ARTICLES THIS ISSUE
  The Sampson Lecture: Jeff Weeks
  Senior Thesis Presentations
  Visiting - and Traveling - Talks
  Departmental Seminars
  Math Council
  Other Social Events
  New Classes
 
 
 
 
CLICK ON ANY PHOTO TO SEE A LARGER VERSION

Welcome to the Bates College Mathematics Department Newsletter!

The Sampson Lecture: Jeff Weeks   photos courtesy of Chip Ross
 
 
Dr. Weeks presents to a large crowd in the Filene Room   Meredith Greer and Jeff Weeks, after the evening lecture

This year's Sampson Lecturer was Dr. Jeff Weeks. On October 28, Dr. Weeks gave two fantastic talks: an afternoon workshop titled "A Beginner's Tour of Curved Space" and an evening public lecture titled "The Shape of Space". We include the abstracts below.

A Beginner's Tour of Curved Space
Is the universe curved? How can one visualize curved space? The audience will first construct physical models introducing the concept of a curved surface. Interactive 3D graphics will then extend the concept to curved 3-dimensional space. The insights gained will make it easy to see how measurements of cosmic microwave radiation are now revealing the curvature of the universe.
 
For math and science undergraduates, as well as faculty. This workshop complements the evening presentation, with only a tiny overlap.
 
The Shape of Space
When we look out on a clear night, the universe seems infinite. Yet this infinity might be an illusion. During the first half of the presentation, computer games will introduce the concept of a "multiconnected universe". Interactive 3D graphics will then take the viewer on a tour of several possible shapes for space. Finally, we'll see how recent satellite data provide tantalizing clues to the true shape of our universe.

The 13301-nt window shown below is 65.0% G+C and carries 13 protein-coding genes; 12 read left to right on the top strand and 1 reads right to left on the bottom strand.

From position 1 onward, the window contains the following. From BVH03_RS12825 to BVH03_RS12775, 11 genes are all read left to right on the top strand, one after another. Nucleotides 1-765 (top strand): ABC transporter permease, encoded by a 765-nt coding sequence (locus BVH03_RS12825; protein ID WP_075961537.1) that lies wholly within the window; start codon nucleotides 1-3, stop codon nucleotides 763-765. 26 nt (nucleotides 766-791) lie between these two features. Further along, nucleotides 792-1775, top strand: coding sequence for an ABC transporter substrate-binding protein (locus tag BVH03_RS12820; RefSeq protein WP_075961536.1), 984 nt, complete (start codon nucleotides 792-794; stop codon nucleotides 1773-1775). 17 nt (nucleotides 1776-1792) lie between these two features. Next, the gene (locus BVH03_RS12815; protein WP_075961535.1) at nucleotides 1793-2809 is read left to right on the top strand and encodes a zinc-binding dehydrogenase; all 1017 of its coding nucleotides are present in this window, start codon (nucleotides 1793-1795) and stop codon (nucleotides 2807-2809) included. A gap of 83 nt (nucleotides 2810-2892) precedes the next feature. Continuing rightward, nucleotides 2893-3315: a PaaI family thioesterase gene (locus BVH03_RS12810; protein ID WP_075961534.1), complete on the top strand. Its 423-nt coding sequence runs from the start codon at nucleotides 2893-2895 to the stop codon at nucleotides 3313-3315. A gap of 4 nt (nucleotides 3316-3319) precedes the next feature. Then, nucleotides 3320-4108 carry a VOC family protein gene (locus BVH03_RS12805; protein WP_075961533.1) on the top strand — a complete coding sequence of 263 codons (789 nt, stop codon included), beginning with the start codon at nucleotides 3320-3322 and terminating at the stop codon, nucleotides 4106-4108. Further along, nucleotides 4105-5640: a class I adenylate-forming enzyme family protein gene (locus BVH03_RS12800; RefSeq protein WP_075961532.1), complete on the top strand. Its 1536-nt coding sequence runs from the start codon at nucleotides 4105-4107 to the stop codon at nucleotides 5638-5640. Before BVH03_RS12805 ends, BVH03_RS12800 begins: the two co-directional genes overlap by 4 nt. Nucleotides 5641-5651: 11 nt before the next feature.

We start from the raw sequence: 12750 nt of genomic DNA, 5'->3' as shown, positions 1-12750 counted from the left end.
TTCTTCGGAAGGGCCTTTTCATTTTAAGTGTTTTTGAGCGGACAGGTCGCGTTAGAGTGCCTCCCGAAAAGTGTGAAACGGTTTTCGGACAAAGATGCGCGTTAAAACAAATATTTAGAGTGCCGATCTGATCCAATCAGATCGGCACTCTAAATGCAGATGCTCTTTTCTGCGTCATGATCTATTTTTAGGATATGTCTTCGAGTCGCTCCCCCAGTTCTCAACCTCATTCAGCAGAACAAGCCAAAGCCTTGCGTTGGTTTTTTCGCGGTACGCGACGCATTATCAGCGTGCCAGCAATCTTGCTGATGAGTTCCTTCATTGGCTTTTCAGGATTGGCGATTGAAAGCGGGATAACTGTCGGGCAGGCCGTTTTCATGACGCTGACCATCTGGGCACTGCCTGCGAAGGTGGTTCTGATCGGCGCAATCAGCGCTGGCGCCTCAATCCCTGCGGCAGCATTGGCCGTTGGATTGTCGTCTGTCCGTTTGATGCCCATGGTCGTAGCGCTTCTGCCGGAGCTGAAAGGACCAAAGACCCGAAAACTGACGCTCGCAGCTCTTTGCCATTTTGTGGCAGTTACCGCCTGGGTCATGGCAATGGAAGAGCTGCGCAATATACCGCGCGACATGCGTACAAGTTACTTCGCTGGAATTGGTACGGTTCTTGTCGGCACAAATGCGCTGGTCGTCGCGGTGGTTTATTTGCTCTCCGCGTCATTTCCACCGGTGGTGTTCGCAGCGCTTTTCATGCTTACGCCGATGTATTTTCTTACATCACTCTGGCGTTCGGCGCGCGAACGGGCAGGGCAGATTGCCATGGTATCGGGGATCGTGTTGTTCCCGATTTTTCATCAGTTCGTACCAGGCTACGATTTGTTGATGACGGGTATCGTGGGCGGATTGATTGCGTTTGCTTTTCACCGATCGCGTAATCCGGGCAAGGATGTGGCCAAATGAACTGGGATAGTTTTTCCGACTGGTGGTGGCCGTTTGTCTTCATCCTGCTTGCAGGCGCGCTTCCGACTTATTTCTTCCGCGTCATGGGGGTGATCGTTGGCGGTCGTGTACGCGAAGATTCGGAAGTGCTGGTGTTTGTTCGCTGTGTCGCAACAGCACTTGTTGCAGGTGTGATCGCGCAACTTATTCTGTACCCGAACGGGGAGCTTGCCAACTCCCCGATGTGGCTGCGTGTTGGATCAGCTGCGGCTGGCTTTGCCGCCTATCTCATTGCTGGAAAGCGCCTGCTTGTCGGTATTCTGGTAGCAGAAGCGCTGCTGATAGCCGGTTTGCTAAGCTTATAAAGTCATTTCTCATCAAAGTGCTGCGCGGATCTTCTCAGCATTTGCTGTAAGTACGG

The only prerequisites for this talk are curiosity and imagination. For middle school and high school students, people interested in astronomy, and all members of the Bates community.

The Sampson Lecture was a delightful time for all. It was also one of MANY great talks this semester. Read on for more!
 
Senior Thesis Presentations   contributed by the presenters

Our senior thesis students present at the end of each semester of their thesis. This semester, all presentations are in the form of talks, each approximately an hour long. The following titles show the diversity of their topics; the talks show the students' enthusiasm for their subjects.

November 29:

"Zermelo-Frankel set theory in the Scheme programming language", by Nick Violi.

December 1:

"Integral equations and inverse problems", by Heather Bracken.

December 7:

"Chaos and Cryptography", by Dave Alie.

December 8:

"Symmetric Designs and Difference Sets", by Oliver Gjoneski.

December 8:

"Riemann Zeta, p-adically speaking", by Greg Jukins.

December 9:

"How do we define Julia sets?", by Chi Nguyen.

December 9:

"BSE and Bifurcations", by Jennifer Hanley.


Visiting - and Traveling - Talks   contributed by the presenters
 

September 28:

World-renowned statistician Herman Chernoff teaches Melinda Harder's Probability class. He speaks from his consulting experience about a waterworks system and all the legal and statistical issues surrounding it.

October 18:

Joseph Fehribach of Worcester Polytechnic Institute gives inside hints about graduate school at WPI, shares lunch, and talks about "The Nonlinear Elastic String Equations: Graduate Math at WPI".

October 29:

Veronika Furst of The University of Colorado - Boulder introduces the students to wavelets: "Your very first wavelets talk".

November 2:

Arthur Benjamin of Harvey Mudd College talks about counting with Fibonacci numbers and shows magic tricks with numbers in "The magic of Fibonacci".

November 10:

Steve Fisk of Bowdoin College tells our Great Ideas in Mathematics class (MATH 110) about his work on the Art Gallery Theorem. Later that day, he gives a seminar to the math department about questions that can be answered with polynomials: "Points in polygons and other polynomials" .